Fred LaSor: Who decides who can immigrate?
April 27, 2017
Over the past decade our definition of immigration has evolved so that discussion over whether we should be building "the wall" has become a major incitement to start screaming and gesticulating wildly. We would be better off trying to have a calm and reasoned discussion about immigration and its possible reform.
In the first place, people born and raised in foreign countries don't have a "right" to immigrate to the U.S. You can appeal to emotion, especially sympathy, for the millions of poor people who would fare better in Reno than in Rio de Janeiro, but our Constitution lists no such right and our lawmakers (not our judges) can unquestionably enact laws controlling who may come into our country and under what circumstances. We also have a right to build a wall if that's the best way to enforce our law. If you've been to that border you know such a wall is hard: portions of the dividing line are rugged and part of the border is in the middle of a river.
We need to differentiate too between legal and illegal immigration. Watching talking heads on TV I'm constantly struck by the number of opinion makers who confuse the issue merely by dropping the word "illegal" when they talk about immigrants. It's worth remembering there's a distinction between immigrants who arrived with proper documentation and those who trekked through the desert in the dead of night. Rewarding the latter arrivals by allowing them to stay merely fosters law-breaking. And repeated warnings "you can't deport 11 million people overnight" are straw men, not an invitation to an honest discussion.
But when we talk about illegal immigration, we're not talking only about people who climb over the wall. We're talking, in even larger numbers, about people who arrive on a legal visa and choose to stay after that visa expires. Or who arrive on a tourist visa but proceed to take a job. Since visa regulations are so poorly enforced, such offenders have a better than even chance they'll live a full and productive life here. This could soon change, as Attorney General Jeff Sessions said recently the Department of Justice will be looking more closely at low-level violations like citations for driving under the influence.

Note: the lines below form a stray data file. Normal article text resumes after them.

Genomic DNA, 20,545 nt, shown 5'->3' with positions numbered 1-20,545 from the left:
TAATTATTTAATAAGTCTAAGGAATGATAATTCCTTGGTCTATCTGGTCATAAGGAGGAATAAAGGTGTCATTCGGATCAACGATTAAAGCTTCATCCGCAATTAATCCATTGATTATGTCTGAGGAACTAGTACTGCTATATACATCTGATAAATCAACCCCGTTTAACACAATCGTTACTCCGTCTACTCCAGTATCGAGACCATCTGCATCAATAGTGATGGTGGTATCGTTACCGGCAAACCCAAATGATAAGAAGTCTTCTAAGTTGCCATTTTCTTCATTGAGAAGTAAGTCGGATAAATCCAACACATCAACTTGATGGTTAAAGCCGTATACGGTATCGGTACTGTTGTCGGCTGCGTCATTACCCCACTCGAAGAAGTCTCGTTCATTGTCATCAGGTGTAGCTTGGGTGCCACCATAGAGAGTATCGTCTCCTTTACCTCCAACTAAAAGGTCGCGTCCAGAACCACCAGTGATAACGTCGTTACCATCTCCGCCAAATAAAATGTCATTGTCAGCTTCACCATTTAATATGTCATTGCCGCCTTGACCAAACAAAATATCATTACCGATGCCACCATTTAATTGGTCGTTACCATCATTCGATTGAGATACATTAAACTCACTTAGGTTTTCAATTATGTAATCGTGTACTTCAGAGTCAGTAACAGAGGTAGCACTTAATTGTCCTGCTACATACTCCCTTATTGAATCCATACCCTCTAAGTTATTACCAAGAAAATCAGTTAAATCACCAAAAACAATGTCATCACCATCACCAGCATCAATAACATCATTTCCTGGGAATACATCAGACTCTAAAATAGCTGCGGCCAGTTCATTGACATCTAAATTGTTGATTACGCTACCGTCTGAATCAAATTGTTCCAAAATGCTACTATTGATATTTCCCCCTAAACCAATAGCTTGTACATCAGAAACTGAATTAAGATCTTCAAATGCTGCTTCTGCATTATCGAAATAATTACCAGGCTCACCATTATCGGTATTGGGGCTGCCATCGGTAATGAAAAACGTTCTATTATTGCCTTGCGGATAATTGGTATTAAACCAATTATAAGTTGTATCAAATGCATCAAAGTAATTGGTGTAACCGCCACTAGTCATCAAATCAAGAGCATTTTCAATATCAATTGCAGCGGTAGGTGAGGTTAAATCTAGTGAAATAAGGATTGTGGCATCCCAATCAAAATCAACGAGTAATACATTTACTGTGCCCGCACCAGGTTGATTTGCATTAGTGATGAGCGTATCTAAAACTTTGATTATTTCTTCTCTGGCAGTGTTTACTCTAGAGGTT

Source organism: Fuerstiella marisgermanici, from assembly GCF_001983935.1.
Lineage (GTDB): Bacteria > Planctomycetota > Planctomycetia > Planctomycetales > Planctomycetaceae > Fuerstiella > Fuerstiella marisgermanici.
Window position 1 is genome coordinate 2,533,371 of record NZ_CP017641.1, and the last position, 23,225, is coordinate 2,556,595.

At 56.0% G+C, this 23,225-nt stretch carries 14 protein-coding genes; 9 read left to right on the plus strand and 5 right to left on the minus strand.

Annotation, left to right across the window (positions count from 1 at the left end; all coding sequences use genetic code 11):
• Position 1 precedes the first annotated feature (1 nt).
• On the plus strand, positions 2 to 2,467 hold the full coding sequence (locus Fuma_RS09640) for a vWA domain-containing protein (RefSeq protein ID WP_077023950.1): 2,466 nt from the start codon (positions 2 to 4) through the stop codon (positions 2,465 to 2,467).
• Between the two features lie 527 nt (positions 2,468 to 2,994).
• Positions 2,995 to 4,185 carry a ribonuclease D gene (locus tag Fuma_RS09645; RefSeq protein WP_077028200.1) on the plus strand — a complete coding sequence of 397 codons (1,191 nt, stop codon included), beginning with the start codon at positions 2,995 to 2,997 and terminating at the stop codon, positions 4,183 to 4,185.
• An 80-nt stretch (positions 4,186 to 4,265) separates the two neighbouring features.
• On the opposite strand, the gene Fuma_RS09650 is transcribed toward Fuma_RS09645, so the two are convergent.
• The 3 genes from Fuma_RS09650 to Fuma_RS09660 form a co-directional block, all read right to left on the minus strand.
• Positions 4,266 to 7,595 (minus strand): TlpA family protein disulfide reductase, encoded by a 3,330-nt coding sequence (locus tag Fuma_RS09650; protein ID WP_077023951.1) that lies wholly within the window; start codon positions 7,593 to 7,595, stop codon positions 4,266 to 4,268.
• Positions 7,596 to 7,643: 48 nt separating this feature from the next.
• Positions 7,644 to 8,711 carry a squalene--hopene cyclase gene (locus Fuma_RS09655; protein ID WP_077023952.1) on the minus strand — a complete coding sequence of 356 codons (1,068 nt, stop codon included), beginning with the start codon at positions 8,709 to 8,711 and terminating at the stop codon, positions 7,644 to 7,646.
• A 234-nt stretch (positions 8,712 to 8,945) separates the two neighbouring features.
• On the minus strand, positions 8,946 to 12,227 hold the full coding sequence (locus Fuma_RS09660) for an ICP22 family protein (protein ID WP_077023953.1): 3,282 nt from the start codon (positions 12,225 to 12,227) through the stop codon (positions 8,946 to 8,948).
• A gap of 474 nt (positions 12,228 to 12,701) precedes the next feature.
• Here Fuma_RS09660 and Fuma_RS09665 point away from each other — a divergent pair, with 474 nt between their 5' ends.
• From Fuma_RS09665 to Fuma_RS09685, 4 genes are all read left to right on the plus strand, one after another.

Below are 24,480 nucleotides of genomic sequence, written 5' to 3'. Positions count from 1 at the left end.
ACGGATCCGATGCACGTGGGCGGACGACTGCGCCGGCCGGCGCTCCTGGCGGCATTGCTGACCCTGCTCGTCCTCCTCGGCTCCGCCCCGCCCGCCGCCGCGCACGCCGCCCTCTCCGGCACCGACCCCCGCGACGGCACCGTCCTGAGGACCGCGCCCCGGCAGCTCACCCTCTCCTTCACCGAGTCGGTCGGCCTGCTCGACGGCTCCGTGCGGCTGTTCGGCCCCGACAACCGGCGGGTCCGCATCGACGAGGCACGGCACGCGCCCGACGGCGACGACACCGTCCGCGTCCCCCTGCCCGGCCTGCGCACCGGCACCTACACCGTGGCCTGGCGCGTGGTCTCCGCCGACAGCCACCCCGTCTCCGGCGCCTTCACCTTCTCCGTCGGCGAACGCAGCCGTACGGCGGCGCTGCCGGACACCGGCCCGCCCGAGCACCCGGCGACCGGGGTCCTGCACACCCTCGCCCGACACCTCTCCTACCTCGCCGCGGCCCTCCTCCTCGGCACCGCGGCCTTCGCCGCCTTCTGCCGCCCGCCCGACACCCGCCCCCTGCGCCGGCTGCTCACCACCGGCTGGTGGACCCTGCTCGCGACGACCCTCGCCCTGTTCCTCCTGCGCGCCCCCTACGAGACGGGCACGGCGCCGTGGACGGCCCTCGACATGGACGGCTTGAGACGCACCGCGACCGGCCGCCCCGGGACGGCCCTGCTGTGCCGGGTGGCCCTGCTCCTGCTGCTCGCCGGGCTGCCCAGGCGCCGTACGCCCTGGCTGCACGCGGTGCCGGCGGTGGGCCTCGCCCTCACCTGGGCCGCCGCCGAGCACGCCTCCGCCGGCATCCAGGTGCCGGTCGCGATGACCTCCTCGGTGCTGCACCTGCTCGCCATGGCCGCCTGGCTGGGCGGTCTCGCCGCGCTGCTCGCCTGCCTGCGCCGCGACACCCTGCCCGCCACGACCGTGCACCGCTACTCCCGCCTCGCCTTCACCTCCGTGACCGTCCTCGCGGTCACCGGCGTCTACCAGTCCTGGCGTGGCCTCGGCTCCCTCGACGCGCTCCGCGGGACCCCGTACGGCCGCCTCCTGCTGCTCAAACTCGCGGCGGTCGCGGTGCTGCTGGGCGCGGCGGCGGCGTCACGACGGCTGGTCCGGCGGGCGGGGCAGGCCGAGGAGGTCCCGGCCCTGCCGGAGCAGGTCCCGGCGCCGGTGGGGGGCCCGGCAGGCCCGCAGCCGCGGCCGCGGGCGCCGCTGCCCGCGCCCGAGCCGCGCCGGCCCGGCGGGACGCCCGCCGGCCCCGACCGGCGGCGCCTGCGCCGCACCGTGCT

Immigration law depends not only on ICE agents tracking people walking north, it's also enforced every time an employer refuses to hire someone who can't prove they can legally work in the U.S. An internet-based system called E-Verify "allows businesses to determine the eligibility of … employees to work in the United States," according to their official web page. E-Verify isn't as well used as it should be, however, particularly by employers who don't want to comply with labor law and justify their law-breaking by saying they're just looking for day-laborers and who are willing to pay cash with no further record. It's clear the authorities are not yet motivated to pursue this violation of numerous laws, as it would be easy to catch both the illegal laborers and the people who hire them. You can see such workers around most every Home Depot in Southern California, often with the tools of their trade displayed to identify their particular skills.
A lot more can be said about immigration, but just understanding who can come, under what circumstances, and who decides that issue, is a good start. Every time you hear a TV talking head mixing legal and illegal arrivals, or a liberal saying everyone has a "right" to come, question their honesty or their knowledge.
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Fred LaSor worked in the American Foreign Service for nearly 30 years and retired to Minden in 1997.